What is a Site Condominium?
A recent trend in developing a subdivision in Michigan is to establish a Site Condominium for the development. This can be confusing to buyers – who owns the land under the house? Why does a homeowner have to pay a condo fee? Who actually owns the house?
A builder or developer may choose to establish a Site Condo to speed up the building/development process or escape some building restrictions and red tape associated with platting a development. A Site Condo allows the developer to purchase the land, establish a Site Condominium with the township or city, divide the lots, install the roads, and quickly start building right away. The homes are usually Single-Family, detached homes.
Alternately, the other method of developing a subdivision could take years because a developer would have to submit plans for the subdivision then possibly wait months or years for township review, approval and recording, wait for the county road commission to install the roads, wait for the utility companies to install the water, sewer, electric and gas, etc. Instead of waiting for the city, township or county to build the infrastructure, a site condo developer can simply contract these services himself privately so he can get houses built (and sold) faster.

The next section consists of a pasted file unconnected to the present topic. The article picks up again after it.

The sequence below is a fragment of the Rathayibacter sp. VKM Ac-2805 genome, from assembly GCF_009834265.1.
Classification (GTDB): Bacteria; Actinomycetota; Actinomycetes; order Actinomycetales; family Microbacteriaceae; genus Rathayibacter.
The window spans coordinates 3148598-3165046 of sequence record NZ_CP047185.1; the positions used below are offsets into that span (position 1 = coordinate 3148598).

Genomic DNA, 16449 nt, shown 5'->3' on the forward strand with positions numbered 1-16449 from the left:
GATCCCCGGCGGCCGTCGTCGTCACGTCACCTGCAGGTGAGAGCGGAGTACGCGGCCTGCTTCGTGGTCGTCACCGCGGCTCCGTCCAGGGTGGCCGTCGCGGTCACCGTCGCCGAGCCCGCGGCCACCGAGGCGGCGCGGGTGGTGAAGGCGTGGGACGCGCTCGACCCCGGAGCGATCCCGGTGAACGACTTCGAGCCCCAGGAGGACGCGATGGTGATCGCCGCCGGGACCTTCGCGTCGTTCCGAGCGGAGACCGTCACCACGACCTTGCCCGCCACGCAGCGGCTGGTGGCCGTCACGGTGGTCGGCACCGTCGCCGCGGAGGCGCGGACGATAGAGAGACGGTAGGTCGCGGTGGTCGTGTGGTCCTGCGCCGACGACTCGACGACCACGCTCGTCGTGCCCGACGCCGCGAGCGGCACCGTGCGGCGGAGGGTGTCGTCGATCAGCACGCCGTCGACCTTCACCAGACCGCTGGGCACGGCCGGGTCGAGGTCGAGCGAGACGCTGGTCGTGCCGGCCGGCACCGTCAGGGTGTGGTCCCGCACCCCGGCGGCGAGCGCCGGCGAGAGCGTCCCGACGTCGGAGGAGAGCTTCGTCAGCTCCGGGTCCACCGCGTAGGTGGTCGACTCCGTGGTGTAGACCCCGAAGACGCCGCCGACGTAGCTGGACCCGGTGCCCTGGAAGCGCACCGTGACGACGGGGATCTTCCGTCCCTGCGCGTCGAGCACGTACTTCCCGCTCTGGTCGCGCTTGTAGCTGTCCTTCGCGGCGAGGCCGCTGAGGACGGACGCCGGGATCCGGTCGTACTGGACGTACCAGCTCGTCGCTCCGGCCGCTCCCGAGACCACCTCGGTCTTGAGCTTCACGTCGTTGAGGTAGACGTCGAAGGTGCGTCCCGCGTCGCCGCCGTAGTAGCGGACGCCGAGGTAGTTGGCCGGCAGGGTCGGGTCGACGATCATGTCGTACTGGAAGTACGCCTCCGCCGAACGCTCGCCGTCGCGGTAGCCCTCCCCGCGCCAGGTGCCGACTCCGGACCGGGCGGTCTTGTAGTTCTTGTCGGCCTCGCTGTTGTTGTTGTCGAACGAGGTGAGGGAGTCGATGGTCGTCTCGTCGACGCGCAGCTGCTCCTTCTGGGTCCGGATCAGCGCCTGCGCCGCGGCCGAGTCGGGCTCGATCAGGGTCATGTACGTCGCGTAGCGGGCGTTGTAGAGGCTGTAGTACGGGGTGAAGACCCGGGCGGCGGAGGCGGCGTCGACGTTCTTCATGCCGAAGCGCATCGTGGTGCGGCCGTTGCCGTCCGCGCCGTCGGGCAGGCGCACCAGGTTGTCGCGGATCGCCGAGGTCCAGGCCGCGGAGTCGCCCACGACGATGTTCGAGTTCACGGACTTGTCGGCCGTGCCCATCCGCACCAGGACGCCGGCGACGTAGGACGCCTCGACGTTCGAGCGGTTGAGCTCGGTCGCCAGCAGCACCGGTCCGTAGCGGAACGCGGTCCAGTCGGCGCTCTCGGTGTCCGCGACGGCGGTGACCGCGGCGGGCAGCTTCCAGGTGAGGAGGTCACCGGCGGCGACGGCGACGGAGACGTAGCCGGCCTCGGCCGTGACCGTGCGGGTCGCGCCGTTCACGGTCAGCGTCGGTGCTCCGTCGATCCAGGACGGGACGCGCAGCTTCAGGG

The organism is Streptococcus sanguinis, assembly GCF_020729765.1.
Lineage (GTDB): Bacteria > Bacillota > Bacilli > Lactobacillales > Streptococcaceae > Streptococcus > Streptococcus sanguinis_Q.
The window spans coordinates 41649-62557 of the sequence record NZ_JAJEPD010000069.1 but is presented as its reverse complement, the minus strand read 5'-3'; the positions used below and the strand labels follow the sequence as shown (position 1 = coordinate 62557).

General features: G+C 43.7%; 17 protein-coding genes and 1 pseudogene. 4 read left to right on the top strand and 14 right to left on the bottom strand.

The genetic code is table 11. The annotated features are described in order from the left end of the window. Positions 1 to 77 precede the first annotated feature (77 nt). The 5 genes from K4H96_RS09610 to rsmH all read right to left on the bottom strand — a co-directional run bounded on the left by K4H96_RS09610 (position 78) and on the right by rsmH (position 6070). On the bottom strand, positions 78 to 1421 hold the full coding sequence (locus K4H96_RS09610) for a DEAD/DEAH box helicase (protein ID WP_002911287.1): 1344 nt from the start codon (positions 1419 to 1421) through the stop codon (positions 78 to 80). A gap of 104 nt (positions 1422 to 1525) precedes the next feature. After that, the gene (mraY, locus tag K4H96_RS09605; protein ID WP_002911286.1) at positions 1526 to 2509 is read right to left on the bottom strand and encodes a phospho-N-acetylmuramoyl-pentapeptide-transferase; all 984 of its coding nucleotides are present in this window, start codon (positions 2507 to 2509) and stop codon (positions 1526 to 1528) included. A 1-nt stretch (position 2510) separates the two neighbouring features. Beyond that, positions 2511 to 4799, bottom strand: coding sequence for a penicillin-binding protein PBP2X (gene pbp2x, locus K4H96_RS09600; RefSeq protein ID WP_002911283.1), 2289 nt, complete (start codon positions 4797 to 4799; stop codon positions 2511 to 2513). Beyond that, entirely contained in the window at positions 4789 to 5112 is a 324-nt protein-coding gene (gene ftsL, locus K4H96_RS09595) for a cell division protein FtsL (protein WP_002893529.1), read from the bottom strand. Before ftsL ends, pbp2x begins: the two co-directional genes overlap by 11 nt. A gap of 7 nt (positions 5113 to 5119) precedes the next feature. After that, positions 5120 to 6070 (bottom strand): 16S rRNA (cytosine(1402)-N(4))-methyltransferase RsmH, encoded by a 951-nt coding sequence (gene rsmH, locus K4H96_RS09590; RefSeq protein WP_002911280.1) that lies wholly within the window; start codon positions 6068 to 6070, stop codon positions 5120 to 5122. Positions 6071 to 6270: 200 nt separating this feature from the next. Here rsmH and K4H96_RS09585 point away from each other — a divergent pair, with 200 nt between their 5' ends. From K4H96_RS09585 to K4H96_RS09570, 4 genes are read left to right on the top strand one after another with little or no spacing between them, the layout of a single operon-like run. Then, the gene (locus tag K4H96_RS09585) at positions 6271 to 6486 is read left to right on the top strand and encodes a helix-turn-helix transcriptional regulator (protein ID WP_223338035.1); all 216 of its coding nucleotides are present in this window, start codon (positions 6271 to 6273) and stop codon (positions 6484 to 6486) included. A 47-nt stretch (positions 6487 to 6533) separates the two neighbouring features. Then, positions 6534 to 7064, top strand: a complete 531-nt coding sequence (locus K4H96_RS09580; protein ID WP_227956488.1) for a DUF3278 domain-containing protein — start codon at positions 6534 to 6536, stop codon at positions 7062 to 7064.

In a Site Condominium plan, the home buyers purchase both the home and the land under it, but all homeowners in the development share ownership in the common areas such as private parks, walkways, playgrounds, pools, clubhouses, etc. The site condo association typically collects a fee from each homeowner to maintain these common areas through Association or Site Condo Dues. Unlike a typical condo association, the homeowner is still responsible for maintaining the exterior of the property, mowing the lawn, taking care of the landscaping, etc. However, as a member of the association you are still expected to obey established rules of the association.
The development is typically governed by a homeowner’s association or maintenance company, and buyers can expect to move into a neighborhood with Covenents, Conditions and Restrictions (CC&R’s) or Bylaws designed to preserve, protect and enhance the property values of the neighborhood.
Some people are vehemently opposed to living within the guidelines of a homeowner’s association, while some people appreciate the benefits of having their neighborhood maintained in a uniform and orderly manner. As a home buyer, you should be aware of your obligations as a resident. It is a good idea for home buyers to request an opportunity to review and approve the bylaws prior to finalizing a purchase contract when making an offer on a home within a site condominium.